The Federal Trade Commission has long opposed “reverse payments,” the practice by which a pioneer drug company selling a brand-name drug pays a generic drug company to not enter the market. These payments arise in connection with the settlement of litigation of an Abbreviated New Drug Application (ANDA) filed with the Food and Drug Administration. These ANDA litigations typically challenge the validity of the pioneer drug company’s relevant patents.
While the FTC has challenged such settlements on several occasions, it has usually lost. In several instances, federal appeals courts have held such settlements to be a valid exercise of the patent rights of the proprietary drug company.
The FTC had one recent victory before the Third Circuit Court of Appeals, which agreed that such payments were presumptively illegal. At about the same time, however, the Eleventh Circuit Court of Appeals dismissed a case brought by the FTC involving Androgel, a patent-protected drug sold by Solvay Pharmaceuticals. The FTC appealed the Androgel ruling to the Supreme Court, which agreed to resolve the split of authority among the circuit courts.
On June 17, a bare majority of the Supreme Court ruled in FTC v. Actavis, Inc. that neither side was right. It refused to apply the presumption of illegality that the FTC urged, but also refused to rule that any exercise of patent power is immune from antitrust scrutiny, as several lower courts had held. Instead, the court reverted to the “rule of reason,” an antitrust standard by which the trial court is asked to weigh the pro- and anti-competitive aspects of a business practice.
The court relied on two 1948 price-fixing cases that invalidated cross-licensing by multiple patent holders and involved agreements to charge minimum prices and, in one case, involved agreements that restricted trade in unpatented items. Applying these precedents to the Androgel settlement, the court held that reverse payments may be unlawful even though they appear to be an exercise of patent rights. The court reversed the dismissal of the FTC’s complaint and remanded the case for a trial on the merits.
The Supreme Court’s guidance to the trial court was murky in the extreme: “[P]atent and antitrust policies are both relevant in determining the scope of the patent monopoly.” More helpfully, the court noted that an “unexplained large reverse payment itself would normally suggest that the patentee has serious doubts about the patent’s survival. And that fact, in turn, suggests that the payment’s objective is to maintain supracompetitive prices … rather than face what might have been a competitive market — the very anticompetitive consequence that underlies the claim of antitrust unlawfulness.”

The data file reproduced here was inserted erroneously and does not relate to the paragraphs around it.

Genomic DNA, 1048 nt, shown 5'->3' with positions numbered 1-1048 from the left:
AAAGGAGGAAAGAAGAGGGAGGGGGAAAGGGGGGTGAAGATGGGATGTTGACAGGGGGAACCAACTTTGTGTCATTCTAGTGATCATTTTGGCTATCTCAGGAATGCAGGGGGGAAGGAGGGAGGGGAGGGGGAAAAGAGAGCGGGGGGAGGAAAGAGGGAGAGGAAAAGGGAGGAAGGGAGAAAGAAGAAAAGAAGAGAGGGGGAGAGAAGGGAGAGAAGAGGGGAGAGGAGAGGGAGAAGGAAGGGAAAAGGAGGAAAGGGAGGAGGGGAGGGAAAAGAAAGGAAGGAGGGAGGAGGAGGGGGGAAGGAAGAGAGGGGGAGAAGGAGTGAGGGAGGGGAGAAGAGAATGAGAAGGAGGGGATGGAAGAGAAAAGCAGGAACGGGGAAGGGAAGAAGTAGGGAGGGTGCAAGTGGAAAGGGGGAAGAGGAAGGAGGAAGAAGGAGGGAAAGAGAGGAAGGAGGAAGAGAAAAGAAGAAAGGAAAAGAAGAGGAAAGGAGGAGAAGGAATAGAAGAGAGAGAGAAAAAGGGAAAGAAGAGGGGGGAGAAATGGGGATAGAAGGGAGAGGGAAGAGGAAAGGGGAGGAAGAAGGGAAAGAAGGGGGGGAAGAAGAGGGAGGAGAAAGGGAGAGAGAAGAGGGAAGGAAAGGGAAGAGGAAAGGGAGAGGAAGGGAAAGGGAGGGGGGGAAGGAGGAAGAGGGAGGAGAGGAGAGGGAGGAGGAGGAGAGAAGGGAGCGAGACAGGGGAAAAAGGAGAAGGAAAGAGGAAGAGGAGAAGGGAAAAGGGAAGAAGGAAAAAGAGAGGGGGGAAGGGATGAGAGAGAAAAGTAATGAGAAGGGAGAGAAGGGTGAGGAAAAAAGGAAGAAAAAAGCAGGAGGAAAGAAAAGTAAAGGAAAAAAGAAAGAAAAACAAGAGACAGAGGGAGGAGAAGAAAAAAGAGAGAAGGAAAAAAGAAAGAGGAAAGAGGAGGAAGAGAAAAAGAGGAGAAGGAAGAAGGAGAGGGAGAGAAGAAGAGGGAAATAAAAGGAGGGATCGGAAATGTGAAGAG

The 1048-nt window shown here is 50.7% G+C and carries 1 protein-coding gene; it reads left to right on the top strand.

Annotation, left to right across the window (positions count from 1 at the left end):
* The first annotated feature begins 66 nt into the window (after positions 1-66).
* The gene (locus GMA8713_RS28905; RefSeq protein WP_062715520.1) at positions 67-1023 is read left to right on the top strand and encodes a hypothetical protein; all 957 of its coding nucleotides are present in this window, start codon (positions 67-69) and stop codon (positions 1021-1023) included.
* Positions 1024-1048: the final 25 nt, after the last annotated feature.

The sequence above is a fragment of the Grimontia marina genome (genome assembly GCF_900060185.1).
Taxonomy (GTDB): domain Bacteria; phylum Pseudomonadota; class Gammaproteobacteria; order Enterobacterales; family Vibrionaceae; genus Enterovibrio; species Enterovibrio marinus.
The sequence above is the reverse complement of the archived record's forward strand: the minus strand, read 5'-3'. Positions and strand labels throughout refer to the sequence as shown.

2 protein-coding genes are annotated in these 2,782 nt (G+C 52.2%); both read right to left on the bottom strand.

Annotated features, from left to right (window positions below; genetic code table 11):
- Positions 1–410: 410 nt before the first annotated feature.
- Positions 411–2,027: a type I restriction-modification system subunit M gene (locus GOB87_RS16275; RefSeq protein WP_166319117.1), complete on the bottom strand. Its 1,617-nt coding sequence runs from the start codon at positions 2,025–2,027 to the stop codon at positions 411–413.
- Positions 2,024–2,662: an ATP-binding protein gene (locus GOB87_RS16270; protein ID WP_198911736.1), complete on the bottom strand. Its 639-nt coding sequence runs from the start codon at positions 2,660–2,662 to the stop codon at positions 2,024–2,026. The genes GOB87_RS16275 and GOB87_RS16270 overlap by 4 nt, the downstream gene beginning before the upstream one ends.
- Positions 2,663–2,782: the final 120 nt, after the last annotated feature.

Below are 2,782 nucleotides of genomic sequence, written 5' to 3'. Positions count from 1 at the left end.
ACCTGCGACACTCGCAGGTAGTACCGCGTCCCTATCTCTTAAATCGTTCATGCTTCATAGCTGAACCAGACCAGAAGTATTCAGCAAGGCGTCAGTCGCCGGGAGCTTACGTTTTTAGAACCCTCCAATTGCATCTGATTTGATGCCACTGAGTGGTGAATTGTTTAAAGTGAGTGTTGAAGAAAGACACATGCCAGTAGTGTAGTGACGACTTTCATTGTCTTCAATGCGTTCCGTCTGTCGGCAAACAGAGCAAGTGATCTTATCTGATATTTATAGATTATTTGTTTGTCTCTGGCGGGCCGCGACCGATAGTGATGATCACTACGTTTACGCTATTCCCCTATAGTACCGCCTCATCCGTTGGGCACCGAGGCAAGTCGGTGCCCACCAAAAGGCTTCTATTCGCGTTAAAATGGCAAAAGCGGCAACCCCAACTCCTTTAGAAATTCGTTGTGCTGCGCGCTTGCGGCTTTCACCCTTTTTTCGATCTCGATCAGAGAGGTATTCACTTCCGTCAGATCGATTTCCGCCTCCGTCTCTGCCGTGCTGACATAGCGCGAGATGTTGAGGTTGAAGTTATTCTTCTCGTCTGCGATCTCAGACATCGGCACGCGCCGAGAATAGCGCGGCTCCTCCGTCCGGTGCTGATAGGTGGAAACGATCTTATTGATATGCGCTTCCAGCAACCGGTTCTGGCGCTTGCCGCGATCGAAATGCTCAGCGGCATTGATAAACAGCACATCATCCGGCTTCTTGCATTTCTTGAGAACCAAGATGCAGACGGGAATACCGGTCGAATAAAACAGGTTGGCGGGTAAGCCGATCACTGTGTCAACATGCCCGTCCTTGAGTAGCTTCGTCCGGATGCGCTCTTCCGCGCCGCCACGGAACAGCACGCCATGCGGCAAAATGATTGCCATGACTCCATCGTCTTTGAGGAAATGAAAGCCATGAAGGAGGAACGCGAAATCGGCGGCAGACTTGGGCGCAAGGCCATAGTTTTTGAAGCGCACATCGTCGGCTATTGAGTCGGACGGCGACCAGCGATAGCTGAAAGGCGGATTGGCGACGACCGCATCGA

With this passage, the court nearly accepts the FTC’s main point, but stops short of granting the FTC’s wish to place the burden of proof on the patentee to prove that its reverse payment was lawful.
The court quoted a leading antitrust scholar to the effect that there “is always something of a sliding scale in appraising reasonableness,” and as such “the quality of proof required should vary with the circumstances.” The court declared that it was leaving “to the lower courts the structuring of the present rule-of-reason antitrust litigation.”
The opaqueness of the court’s advice to the lower courts was not lost on the dissent: “Good luck to the district courts that must, when faced with a patent settlement, weigh the ‘likely anticompetitive effects, redeeming virtues, market power, and potentially offsetting legal considerations present in the circumstances’.”
Pioneer drug companies remain free to make reverse payments — they will just have to be careful to justify them by reference to some value added by the generic drug company through marketing, manufacturing and other services. Whether these explanations prove persuasive will determine the future of reverse payments. Certainly, the complexity of proving (or disproving) the reasonableness of the payment will require substantial expert testimony, market studies and the like.
FTC v. Actavis will make both generic and pioneer drug companies less likely to settle their ANDA litigations, knowing that both parties could be sued by the FTC and/or class action plaintiffs for antitrust violations. The ruling may also discourage ANDA patent challenges by generic companies that lack a strong non-infringement and/or invalidity argument.
On the flip side, the ruling may discourage pioneer drug companies from listing patents on the FDA’s Orange Book if they are of questionable validity or arguably do not cover the product. After all, if a generic company challenges the patents through an ANDA filing, a long and costly lawsuit may ensue in which settlement options are limited and subject to scrutiny by both the FTC and the class-action plaintiff bar.